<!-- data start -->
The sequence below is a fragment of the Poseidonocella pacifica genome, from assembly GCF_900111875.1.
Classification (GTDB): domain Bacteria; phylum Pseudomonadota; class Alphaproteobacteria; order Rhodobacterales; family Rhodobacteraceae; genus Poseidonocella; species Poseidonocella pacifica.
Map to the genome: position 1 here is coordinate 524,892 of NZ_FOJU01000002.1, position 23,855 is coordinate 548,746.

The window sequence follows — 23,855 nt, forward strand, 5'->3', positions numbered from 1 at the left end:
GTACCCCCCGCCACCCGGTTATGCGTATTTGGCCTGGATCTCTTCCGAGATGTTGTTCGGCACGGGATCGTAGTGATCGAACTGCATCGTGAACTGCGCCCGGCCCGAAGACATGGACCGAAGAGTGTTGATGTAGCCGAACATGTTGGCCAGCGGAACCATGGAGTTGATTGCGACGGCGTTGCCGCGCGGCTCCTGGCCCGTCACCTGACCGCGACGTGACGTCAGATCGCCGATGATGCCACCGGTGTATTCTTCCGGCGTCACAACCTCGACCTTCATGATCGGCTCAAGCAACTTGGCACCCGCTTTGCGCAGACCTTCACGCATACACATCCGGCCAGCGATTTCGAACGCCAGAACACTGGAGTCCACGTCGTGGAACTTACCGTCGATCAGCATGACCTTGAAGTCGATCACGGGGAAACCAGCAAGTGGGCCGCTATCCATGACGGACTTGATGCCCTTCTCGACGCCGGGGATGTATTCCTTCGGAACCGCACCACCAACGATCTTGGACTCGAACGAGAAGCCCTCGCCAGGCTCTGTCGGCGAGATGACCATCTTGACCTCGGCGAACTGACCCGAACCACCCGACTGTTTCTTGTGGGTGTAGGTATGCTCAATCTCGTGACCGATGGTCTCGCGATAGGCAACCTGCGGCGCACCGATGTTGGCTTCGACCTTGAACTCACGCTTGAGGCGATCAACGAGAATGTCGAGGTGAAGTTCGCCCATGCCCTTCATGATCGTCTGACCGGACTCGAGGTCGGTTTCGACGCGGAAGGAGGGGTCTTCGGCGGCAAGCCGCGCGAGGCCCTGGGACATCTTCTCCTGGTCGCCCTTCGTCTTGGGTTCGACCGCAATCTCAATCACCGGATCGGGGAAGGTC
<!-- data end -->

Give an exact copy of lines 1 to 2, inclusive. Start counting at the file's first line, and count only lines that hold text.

The sequence below is a fragment of the Poseidonocella pacifica genome, from assembly GCF_900111875.1.
Classification (GTDB): domain Bacteria; phylum Pseudomonadota; class Alphaproteobacteria; order Rhodobacterales; family Rhodobacteraceae; genus Poseidonocella; species Poseidonocella pacifica.